I’ve lived in five countries. I’ve only lived in one that was once crawling with troops and pitted by trenches. A war that is still in living memory.
I have to confess that my fellow expats probably don’t have such an academic interest in the Second World War. Of course it’s well understood that the British built Singapore, and through the failure of war, lost it when the Japanese cycled their way through Malaya, paddled across the Straits of Johore, and then fought their way through the island with such confidence. A white flag was duly raised.
But armed with a degree in contemporary history (not that’s not an oxymoron) and nine years of service as a Territorial Army captain, I probably have a keener interest than most. My husband has frequently picked up the bored children and walked out of museums as I devour every piece of information.
From my balcony at home, off the Holland Road, I can imagine the troops hiding in drainage ditches, and creeping through the undergrowth. I look for war damage on buildings I recognise as being battle contemporaries. My regular running route takes me right past the front line, and the very spot where Lieutenant-General Percival handed over the white flag to the Japanese. Today, the spot is marked by little more than the intersection of Bukit Timah Road by Farrer and Adam Roads.
The Battle of Bukit Timah
Bukit is the Malay word for “hill” (Timah means “tin”), which for a soldier is a strategic defensive position, offering surrounding views. That’s not to say the views were good: it’s a small hill of only 581 feet and in 1942 it was surrounded in thick jungle and plantations. But it was a modest, and important, advantage.
The summit also looked down on Adam Park and Sime Road Camp, which both became strategic in their own ways.
Adam Road, off Adam Road, was a spacious upmarket expat estate of 19 houses, set in their own grounds. It was right next to the country club. It was the colonial place to be for sipping cocktails and playing golf. In February 1942, that all changed. With Bukit Timah hill playing such an important strategic role, it was the site of a battle that saw Allied and Japanese soldiers fighting in such close quarters they were almost in physical reach, as the battle took place from house to house.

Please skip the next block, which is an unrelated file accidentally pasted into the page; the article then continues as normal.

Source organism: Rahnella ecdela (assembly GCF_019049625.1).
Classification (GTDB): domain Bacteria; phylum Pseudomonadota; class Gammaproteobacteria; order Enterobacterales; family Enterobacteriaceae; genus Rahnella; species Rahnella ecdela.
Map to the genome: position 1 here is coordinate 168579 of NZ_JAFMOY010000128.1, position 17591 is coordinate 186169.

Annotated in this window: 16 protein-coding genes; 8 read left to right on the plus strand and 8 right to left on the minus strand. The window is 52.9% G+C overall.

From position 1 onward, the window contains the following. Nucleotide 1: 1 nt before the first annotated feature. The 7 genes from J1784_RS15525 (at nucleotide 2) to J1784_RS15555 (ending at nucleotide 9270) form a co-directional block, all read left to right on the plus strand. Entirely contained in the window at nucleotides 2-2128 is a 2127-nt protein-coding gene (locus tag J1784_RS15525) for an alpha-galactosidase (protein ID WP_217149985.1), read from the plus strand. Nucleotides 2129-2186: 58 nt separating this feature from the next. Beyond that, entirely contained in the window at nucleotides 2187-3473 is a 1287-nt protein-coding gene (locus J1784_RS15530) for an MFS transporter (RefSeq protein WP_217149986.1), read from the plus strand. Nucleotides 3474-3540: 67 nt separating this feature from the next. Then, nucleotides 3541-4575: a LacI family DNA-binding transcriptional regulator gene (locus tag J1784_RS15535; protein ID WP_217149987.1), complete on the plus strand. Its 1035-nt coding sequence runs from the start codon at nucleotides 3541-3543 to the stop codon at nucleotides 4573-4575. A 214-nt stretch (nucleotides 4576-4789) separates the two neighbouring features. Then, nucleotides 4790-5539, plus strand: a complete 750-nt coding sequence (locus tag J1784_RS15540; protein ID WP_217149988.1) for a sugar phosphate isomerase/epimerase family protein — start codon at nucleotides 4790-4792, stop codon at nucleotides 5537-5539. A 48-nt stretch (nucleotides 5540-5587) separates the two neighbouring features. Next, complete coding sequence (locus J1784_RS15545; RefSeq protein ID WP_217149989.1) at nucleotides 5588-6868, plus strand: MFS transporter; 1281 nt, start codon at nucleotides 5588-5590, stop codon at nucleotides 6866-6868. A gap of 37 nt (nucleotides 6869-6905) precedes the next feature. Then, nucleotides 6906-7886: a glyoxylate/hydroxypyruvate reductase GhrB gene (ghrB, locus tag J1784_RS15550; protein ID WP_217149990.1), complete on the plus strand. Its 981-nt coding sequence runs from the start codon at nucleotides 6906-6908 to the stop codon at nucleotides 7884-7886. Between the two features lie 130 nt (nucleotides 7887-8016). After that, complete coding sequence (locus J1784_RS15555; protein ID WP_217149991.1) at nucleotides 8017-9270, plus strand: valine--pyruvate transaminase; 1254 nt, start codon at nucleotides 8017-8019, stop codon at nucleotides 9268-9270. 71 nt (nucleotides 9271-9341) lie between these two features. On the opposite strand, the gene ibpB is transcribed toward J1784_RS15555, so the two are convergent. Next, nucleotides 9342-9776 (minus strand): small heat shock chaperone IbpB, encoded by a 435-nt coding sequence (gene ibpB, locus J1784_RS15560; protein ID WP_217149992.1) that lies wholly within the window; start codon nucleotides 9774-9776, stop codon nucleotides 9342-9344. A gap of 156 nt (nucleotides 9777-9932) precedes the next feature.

Sime Road Camp was the RAF’s military Command Centre. Percival had wanted to unite all services in one place, and Sime Road was the geographical centre of the island, with the main trunk road heading straight to the city. The Malaya Campaign had been run from here, but as the Japanese landed in Singapore, the Command Centre moved to the Battle Box at Fort Canning, and dug in.
The Japanese broke through defensive lines, and on 11 February captured Bukit Timah hill. From there they were able to push through towards to the city, by-passing Sime Road. Adam Park, on the other hand, was on its own little hill and so was held by the Cambridgeshire Regiment, known as the Fen Tigers, for a further three days until they were told to surrender. It was to be the most extended, and intense fighting during the entire campaign for Singapore.
The Fen Tigers were rounded up by the Imperial Japanese Army, and herded into a tennis court, before being marched off to Changi Prison.
Both Sime Road and Adam Park became POW camps during the Japanese Occupation, for soldiers and civilians. The dreadful conditions, and treatment of the internees has been well documented, an ironic contrary way of life to the gin and golf days.
After the war the buildings of Sime Road were demolished. Adam Park was restored to its former glory and is again a residential area.
A big thank you
I recently met up with Jon Cooper, a battlefield archeologist, who is in charge of The Adam Park Project (TAPP). TAPP is a collaborative project between the Singapore Heritage Society archeologists at the National University of Singapore, and the Centre for Battlefield Archeology at Glasgow University. To read more about Jon’s work please visit his Facebook page.